THE recent inaugural KL Jamm International Music Festival entertained concertgoers with a host of artistes that included NCT Dream, Datuk Sheila Majid, Datuk Zainal Abidin, Datuk Ramli Sarip, Bunkface and Ruffedge through 11 ticketed shows.
Held over three days beginning last Friday at the Malaysia International Trade and Exhibition Centre (Mitec) in Kuala Lumpur, the festival, organised by Music Unlimited International also featured two other major components – Forumuzik, a one-day international symposium and an intellectual discourse on the subject of music, as well as Musicxpo, a free-entry music-oriented trade and exhibition programme.
Deputy Minister of Tourism, Arts and Culture Muhammad Bakhtiar Wan Chik officially launched KL Jamm on the first day and the festival kicked off with Forumuzik, which saw 20 local, regional and international speakers discussing various issues and aspects of the local and global music industry.
The forum was divided into nine different programmes that included topics such as Music IR 4.0 Rocks!, Brand Me, Brand My Music, Indie Way, No Money? No Problem and Power Music.
Starting off with My-Jamm, the segment featured Astro Radio CEO Datuk Jake Abdullah, RIM (Recording Industry Association of Malaysia) Chairman Kenny Ong, and Alife (Arts, Live Festivals and Events Association) Chairman Para Rajagopal.
Moderated by R. Ramani Ramalingam, who was the head for the forum and expo segments of KL Jamm, the one-hour programme, attended by UiTM, Aswara and MMU students, aimed to look into the recording, live and radio broadcast business and find ways to address the digital opportunities and challenges, as well as adapt to the new consumption pattern and behaviour of users and listeners.
Speaking from the radio perspective, Jake said that radio today was not the same as radio from several decades ago.
“We have to embrace digital transformation and think of how to get onto the bandwagon and make the transition. My competition now isn’t other radio stations, it's the smartphone and other things like YouTube and WhatsApp,” he said.
He added that government support was also essential. “Like the South Korean model, ...it not just pushes out their music into the open but brands like Samsung into the mainstream as well for a multi-pronged approach that’s all linked to go global,” he said.
Coming from a live concert angle, Para said that live events are actually fuelling the digital world.
“Music brings people together and it gives people happiness, hope and escapism. Live events are important. The recent Ed Sheeran concert in KL sold over 35,000 tickets in just five hours,” he said.
Ong said that the challenges facing recording artistes were funding, fragmentation and facilitation.
“We’ve upcoming indie artiste with talent but there’s a lack of funding. One of the biggest issues is the attention span of the new generation who are doing and experiencing multiple things at once, so how do we get the artistes to be noticed? Then there’s the challenge of getting the artistes to perform overseas and to effectively put their music out there in the market,” he said.
All three agreed that a change of mindset was in order for all involved, from the artistes to the listeners and music fans.
“It’s a globalised environment now so local artistes can't complain about others coming in. But the people also have to start supporting local artistes. I still get calls from people who always ask me for free tickets to concerts. People need to support local acts by buying tickets and merchandise,” said Jake.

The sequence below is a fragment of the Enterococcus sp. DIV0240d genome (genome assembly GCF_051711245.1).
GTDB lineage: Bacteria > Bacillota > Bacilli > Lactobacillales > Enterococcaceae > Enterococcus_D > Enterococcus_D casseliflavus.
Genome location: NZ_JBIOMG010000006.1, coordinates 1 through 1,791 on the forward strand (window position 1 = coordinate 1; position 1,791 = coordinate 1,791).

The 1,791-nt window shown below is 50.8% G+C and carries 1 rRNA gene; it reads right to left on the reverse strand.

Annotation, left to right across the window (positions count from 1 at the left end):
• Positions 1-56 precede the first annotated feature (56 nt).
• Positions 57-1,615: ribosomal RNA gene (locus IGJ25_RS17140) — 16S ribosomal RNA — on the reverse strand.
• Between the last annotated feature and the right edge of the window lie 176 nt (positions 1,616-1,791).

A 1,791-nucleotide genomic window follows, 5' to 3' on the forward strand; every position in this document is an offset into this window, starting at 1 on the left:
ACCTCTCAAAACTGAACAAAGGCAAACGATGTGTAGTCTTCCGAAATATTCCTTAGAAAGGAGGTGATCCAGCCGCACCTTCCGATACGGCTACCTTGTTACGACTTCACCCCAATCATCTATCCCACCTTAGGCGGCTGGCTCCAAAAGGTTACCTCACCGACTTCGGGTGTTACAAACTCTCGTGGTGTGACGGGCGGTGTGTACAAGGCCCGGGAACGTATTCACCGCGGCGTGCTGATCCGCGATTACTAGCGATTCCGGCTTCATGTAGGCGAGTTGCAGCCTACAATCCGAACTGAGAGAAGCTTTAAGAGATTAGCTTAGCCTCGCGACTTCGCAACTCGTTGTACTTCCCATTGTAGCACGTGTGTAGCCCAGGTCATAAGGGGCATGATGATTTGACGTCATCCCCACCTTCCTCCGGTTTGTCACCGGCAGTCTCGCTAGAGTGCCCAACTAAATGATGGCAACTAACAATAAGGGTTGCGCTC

Para said: “For us to compete, we must change our mindsets and attitudes. We need to excel to a different level and work harder to go global, and not just in music. It takes political will, human will and the joining of hands for people to collaborate.”
EMBRACING TECH AND CREATIVITY
“Technology rules everything and we’re trying to understand and make sense of it because every small nuance will change things. The impact of 5G will be crazy as access to data and Wi-Fi become cheaper and widespread across the country,” said Jake.
Para added that creativity should be thoroughly encouraged. “Creativity will rewire the whole country. We have to get out of our various comfort zones,” he said.
Ong said that Malaysia is a reservoir of talent and viable musical genres. “There are plenty of great music from Sabah and Sarawak that we can push and expose the world to. Even nasyid music is something that has big potential. Malaysia has so much of cultural, beautiful and unique music to offer,” he said.
Ong also talked about changing the teaching and learning curriculum in educational institutions for a more modern and relatable approach. “It has to be updated to match what's happening and going to happen. We need to talk about the future.
He added that the classrooms needed to be driven by people who were forward thinking and open-minded.
Explaining that there was also a need for synergy between the universities and companies in the industry, he said: “There has to be real-life experience and participation for students in the industry. The various elements and goals of internships have to be laid out clearly so that the students get proper learning exposure from internships. Not just photocopying documents and going out to buy lunch and drinks.”
Earlier on in the day during his opening speech, KL Jamm festival director Datuk Norman Abdul Halim had called on the government to create a central music agency to further push the Malaysian music industry forward.
He said: “So far the government has lent support to other creative areas of the entertainment industry. For film, we have Finas (National Film Development Corporation) and MDEC (Malaysia Digital Economy Corporation) for video games and animation.”
“It's high time that steps are taken for the sake of improving the recorded music scene, the live music arena and music education as well,” said Norman.